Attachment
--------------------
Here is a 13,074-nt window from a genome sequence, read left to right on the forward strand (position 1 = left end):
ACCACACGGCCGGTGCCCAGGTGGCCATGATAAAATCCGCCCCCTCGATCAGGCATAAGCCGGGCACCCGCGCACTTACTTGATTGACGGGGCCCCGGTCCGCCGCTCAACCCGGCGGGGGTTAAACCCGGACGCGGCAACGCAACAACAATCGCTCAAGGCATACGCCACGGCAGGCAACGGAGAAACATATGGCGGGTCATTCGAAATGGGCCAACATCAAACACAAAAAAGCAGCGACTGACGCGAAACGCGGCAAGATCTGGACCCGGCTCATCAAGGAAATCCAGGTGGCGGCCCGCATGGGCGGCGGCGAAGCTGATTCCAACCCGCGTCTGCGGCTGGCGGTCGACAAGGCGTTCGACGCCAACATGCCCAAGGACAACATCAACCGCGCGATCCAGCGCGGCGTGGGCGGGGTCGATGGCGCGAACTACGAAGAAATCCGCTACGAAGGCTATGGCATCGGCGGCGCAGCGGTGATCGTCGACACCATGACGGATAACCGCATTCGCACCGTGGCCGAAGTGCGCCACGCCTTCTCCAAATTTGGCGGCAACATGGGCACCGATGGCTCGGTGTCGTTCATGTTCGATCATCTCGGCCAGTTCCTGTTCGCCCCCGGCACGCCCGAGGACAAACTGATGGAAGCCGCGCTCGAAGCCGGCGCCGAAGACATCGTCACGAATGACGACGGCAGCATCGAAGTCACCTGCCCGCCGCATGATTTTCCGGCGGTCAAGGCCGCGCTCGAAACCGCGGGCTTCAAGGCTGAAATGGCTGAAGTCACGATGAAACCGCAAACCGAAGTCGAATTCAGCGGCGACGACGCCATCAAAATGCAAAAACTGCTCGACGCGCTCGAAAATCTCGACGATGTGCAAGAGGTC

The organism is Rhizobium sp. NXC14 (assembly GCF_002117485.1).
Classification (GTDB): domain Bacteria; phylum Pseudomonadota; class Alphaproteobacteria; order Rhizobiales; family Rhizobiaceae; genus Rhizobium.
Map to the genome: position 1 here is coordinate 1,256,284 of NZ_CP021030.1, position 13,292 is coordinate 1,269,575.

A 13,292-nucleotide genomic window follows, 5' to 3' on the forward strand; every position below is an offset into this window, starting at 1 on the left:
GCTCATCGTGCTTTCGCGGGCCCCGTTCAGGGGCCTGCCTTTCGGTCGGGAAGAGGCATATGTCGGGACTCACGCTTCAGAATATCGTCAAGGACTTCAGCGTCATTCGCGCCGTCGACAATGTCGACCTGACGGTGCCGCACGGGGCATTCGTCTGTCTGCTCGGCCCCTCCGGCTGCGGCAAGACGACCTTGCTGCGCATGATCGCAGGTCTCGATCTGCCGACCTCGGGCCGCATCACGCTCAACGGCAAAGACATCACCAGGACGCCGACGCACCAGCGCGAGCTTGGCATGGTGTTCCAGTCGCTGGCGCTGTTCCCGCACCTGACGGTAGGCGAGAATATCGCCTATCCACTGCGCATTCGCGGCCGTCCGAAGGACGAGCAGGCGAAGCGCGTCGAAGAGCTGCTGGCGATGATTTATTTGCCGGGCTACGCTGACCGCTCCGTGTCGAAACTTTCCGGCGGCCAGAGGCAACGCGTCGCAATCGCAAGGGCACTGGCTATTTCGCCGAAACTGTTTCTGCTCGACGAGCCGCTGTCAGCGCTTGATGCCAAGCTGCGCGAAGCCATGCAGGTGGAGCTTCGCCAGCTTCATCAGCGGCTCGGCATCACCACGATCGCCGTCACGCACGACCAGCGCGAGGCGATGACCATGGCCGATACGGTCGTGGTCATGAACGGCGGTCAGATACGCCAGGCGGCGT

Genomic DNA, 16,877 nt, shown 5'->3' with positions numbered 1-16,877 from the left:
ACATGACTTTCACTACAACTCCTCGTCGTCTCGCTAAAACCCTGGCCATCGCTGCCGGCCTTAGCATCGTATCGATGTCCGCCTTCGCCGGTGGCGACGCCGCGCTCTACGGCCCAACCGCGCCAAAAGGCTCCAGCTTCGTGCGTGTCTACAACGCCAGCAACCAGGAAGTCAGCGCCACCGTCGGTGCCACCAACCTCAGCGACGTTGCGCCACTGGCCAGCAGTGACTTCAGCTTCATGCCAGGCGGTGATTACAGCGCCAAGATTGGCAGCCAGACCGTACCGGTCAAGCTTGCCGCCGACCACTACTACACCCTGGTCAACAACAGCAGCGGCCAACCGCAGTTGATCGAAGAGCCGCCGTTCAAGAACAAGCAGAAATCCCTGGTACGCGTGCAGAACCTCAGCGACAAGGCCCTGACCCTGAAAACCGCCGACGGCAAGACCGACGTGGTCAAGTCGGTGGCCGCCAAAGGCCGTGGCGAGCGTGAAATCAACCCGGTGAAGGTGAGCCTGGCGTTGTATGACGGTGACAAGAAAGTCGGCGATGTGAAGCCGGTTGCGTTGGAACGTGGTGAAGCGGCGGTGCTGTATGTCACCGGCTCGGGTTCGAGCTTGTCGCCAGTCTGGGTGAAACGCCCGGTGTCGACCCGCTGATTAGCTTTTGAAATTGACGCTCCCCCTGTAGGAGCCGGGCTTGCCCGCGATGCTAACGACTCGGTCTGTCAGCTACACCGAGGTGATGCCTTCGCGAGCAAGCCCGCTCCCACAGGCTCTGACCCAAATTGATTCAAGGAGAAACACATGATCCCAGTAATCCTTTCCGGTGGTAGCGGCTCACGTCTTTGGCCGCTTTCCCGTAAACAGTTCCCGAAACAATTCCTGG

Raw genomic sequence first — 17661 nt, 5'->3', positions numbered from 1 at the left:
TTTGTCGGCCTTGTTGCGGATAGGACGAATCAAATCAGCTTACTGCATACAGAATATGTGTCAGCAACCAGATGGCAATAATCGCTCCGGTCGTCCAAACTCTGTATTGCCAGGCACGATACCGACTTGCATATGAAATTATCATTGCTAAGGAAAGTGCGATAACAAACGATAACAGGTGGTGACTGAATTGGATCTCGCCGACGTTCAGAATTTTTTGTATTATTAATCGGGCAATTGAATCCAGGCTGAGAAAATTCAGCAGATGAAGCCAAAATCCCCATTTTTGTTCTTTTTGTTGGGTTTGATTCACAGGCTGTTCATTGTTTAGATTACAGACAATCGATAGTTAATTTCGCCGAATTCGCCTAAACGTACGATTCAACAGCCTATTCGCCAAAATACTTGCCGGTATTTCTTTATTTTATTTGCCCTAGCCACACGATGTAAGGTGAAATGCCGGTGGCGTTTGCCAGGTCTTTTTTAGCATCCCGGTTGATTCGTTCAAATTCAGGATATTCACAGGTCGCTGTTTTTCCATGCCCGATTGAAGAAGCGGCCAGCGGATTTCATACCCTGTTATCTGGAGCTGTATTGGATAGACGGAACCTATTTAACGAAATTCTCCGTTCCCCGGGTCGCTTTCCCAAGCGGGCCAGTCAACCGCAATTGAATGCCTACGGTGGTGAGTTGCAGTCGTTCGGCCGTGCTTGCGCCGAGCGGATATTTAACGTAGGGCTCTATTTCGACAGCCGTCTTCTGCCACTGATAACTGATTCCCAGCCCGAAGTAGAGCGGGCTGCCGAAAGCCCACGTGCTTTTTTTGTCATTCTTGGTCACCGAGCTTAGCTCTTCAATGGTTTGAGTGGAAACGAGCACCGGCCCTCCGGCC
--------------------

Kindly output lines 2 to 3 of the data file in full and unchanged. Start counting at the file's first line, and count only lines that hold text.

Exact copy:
ACCACACGGCCGGTGCCCAGGTGGCCATGATAAAATCCGCCCCCTCGATCAGGCATAAGCCGGGCACCCGCGCACTTACTTGATTGACGGGGCCCCGGTCCGCCGCTCAACCCGGCGGGGGTTAAACCCGGACGCGGCAACGCAACAACAATCGCTCAAGGCATACGCCACGGCAGGCAACGGAGAAACATATGGCGGGTCATTCGAAATGGGCCAACATCAAACACAAAAAAGCAGCGACTGACGCGAAACGCGGCAAGATCTGGACCCGGCTCATCAAGGAAATCCAGGTGGCGGCCCGCATGGGCGGCGGCGAAGCTGATTCCAACCCGCGTCTGCGGCTGGCGGTCGACAAGGCGTTCGACGCCAACATGCCCAAGGACAACATCAACCGCGCGATCCAGCGCGGCGTGGGCGGGGTCGATGGCGCGAACTACGAAGAAATCCGCTACGAAGGCTATGGCATCGGCGGCGCAGCGGTGATCGTCGACACCATGACGGATAACCGCATTCGCACCGTGGCCGAAGTGCGCCACGCCTTCTCCAAATTTGGCGGCAACATGGGCACCGATGGCTCGGTGTCGTTCATGTTCGATCATCTCGGCCAGTTCCTGTTCGCCCCCGGCACGCCCGAGGACAAACTGATGGAAGCCGCGCTCGAAGCCGGCGCCGAAGACATCGTCACGAATGACGACGGCAGCATCGAAGTCACCTGCCCGCCGCATGATTTTCCGGCGGTCAAGGCCGCGCTCGAAACCGCGGGCTTCAAGGCTGAAATGGCTGAAGTCACGATGAAACCGCAAACCGAAGTCGAATTCAGCGGCGACGACGCCATCAAAATGCAAAAACTGCTCGACGCGCTCGAAAATCTCGACGATGTGCAAGAGGTC

The organism is Rhizobium sp. NXC14 (assembly GCF_002117485.1).